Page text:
At the age of 15, Elina Mariutsa bought a one-way ticket out of Moscow and never looked back, leaving behind her home, her parents, and Paris, her Yorkshire terrier. It was 2013 and Greece was crumbling under the pressure of the refugee crisis. Mariutsa couldn’t bear to continue to sit back and watch it unfold on television. She spent six months in Chalkidiki, a processing site for refugees and migrants, volunteering for various nonprofit organizations.
With her parents’ support, Mariutsa spent the next three-and-a-half years after Greece attending an American school in the Czech Republic. Three years later, she moved to Boston to study international affairs and political science at Northeastern University.
“As an international student there’s literally not a single place in this country where you can go to school and also get an internship, because you’re not allowed to work outside of campus,” she says.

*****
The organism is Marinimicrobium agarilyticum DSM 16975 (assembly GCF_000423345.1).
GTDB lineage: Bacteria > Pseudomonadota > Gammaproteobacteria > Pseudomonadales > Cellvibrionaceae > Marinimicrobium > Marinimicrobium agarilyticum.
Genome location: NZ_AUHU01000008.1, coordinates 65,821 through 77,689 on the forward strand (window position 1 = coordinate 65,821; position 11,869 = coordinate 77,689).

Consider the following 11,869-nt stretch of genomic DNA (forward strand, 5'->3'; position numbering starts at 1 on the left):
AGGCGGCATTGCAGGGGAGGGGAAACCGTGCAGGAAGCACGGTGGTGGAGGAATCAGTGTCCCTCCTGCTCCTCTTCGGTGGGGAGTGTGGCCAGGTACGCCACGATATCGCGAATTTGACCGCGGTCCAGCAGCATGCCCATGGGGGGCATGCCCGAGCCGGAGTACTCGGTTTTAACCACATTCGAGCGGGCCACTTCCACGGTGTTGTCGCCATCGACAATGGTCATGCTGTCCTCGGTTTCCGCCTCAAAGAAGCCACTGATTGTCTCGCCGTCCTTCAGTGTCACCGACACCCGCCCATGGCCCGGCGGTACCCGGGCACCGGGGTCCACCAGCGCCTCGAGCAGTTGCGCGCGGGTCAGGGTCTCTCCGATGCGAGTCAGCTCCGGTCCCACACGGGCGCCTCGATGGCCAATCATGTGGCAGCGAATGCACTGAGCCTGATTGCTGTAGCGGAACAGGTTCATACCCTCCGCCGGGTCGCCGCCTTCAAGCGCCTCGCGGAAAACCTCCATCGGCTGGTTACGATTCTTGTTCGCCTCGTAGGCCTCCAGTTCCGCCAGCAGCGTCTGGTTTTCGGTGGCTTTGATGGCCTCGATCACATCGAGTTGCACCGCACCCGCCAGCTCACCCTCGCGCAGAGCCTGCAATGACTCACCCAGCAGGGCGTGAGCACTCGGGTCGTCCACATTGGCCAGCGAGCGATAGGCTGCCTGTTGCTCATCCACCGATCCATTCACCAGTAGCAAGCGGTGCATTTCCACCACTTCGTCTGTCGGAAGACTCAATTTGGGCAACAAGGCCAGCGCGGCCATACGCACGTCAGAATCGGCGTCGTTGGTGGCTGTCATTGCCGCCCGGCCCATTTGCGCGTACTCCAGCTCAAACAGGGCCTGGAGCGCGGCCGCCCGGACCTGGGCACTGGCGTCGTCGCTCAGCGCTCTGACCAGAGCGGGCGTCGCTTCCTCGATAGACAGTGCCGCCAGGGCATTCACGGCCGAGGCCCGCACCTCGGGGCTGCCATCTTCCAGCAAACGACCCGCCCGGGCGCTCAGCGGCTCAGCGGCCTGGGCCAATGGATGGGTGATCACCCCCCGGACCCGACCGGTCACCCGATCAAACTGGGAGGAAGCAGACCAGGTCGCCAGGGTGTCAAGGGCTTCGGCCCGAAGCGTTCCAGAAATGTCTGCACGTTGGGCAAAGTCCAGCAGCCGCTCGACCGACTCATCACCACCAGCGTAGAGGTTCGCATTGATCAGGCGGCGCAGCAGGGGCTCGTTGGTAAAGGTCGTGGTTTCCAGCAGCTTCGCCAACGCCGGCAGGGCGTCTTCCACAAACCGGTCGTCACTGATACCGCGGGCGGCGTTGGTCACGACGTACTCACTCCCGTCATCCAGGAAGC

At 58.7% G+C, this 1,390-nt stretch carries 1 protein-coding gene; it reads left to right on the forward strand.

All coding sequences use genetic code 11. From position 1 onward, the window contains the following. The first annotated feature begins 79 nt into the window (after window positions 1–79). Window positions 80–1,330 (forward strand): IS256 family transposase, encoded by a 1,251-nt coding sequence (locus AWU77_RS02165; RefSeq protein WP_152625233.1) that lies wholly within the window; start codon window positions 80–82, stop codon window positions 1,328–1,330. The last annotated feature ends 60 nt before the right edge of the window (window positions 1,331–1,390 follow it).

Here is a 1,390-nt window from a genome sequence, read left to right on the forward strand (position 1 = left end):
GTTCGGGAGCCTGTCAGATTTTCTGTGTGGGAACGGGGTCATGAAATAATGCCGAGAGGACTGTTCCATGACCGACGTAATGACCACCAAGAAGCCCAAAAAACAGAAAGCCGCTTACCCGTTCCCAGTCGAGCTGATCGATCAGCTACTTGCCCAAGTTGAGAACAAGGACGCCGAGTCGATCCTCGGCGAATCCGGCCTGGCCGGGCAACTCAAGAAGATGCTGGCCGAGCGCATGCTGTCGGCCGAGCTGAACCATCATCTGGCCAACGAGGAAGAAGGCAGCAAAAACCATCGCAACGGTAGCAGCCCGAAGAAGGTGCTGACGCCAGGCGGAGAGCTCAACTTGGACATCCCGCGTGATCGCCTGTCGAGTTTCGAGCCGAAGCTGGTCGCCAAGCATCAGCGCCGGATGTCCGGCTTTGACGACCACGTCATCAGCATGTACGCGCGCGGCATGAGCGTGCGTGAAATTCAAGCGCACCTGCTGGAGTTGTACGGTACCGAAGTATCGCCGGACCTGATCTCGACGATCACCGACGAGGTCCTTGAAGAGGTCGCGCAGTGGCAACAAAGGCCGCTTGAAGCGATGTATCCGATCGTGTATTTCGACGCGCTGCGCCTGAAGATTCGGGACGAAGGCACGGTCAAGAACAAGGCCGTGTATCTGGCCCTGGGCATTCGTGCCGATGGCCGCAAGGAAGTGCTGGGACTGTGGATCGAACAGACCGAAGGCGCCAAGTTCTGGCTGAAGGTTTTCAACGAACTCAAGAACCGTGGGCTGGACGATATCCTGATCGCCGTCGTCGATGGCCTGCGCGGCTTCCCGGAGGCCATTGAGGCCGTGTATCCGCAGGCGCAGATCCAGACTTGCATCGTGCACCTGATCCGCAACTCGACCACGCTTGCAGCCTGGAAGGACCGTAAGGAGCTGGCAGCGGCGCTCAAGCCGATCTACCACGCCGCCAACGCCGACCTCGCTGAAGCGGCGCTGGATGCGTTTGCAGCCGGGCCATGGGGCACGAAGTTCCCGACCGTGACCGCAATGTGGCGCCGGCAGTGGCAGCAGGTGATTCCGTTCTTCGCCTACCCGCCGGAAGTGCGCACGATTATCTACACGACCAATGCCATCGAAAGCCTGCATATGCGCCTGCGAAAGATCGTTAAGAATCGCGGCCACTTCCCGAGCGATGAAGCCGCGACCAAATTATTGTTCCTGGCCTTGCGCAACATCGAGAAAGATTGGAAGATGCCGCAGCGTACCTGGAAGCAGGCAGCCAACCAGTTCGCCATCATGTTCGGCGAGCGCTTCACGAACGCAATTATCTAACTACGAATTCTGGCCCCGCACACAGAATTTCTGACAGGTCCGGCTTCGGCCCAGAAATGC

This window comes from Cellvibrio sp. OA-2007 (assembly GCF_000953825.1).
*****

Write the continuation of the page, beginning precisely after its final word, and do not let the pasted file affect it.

“All of this experience is because of co-op and because of Northeastern’s programs to work outside. I’m really lucky.”
From Moscow to Boston, over the course of six years, Mariutsa has found a home in many different cities in between. But while the people of every one of those places were welcoming to her, she has found that the governments have been generally hostile toward each other. This discord is what ultimately propelled her passion for diplomacy, she says.
As a middle school student in Russia, she helped political prisoners who believed they were falsely accused defend themselves in court. Now as a student at Northeastern, she spends much of her time developing solutions for disaster-stricken areas and supporting efforts to prevent and end gun violence. In the fall, she will be returning to work in Massachusetts Attorney General Maura Healey’s office, to conduct research and advise the office on gun violence prevention policy.